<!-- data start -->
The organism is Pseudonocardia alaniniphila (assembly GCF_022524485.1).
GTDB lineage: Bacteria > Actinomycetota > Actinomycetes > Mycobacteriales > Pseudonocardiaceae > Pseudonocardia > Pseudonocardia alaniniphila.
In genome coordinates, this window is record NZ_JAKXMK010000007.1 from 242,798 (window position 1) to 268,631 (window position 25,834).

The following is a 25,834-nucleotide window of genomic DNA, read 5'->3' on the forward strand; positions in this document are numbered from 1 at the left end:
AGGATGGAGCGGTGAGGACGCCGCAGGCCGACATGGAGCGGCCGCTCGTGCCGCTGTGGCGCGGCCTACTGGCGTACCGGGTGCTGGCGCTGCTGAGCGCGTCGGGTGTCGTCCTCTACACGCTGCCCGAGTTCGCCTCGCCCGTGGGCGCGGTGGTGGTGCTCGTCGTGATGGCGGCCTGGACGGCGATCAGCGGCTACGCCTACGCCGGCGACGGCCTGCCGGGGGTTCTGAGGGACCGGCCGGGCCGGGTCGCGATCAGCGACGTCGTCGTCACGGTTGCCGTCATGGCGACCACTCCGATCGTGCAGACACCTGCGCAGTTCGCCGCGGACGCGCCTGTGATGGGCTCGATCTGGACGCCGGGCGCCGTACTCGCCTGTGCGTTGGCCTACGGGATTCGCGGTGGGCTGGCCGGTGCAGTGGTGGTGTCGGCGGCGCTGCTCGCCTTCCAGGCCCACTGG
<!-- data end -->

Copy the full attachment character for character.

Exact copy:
The organism is Pseudonocardia alaniniphila (assembly GCF_022524485.1).
GTDB lineage: Bacteria > Actinomycetota > Actinomycetes > Mycobacteriales > Pseudonocardiaceae > Pseudonocardia > Pseudonocardia alaniniphila.
In genome coordinates, this window is record NZ_JAKXMK010000007.1 from 242,798 (window position 1) to 268,631 (window position 25,834).

The following is a 25,834-nucleotide window of genomic DNA, read 5'->3' on the forward strand; positions in this document are numbered from 1 at the left end:
AGGATGGAGCGGTGAGGACGCCGCAGGCCGACATGGAGCGGCCGCTCGTGCCGCTGTGGCGCGGCCTACTGGCGTACCGGGTGCTGGCGCTGCTGAGCGCGTCGGGTGTCGTCCTCTACACGCTGCCCGAGTTCGCCTCGCCCGTGGGCGCGGTGGTGGTGCTCGTCGTGATGGCGGCCTGGACGGCGATCAGCGGCTACGCCTACGCCGGCGACGGCCTGCCGGGGGTTCTGAGGGACCGGCCGGGCCGGGTCGCGATCAGCGACGTCGTCGTCACGGTTGCCGTCATGGCGACCACTCCGATCGTGCAGACACCTGCGCAGTTCGCCGCGGACGCGCCTGTGATGGGCTCGATCTGGACGCCGGGCGCCGTACTCGCCTGTGCGTTGGCCTACGGGATTCGCGGTGGGCTGGCCGGTGCAGTGGTGGTGTCGGCGGCGCTGCTCGCCTTCCAGGCCCACTGG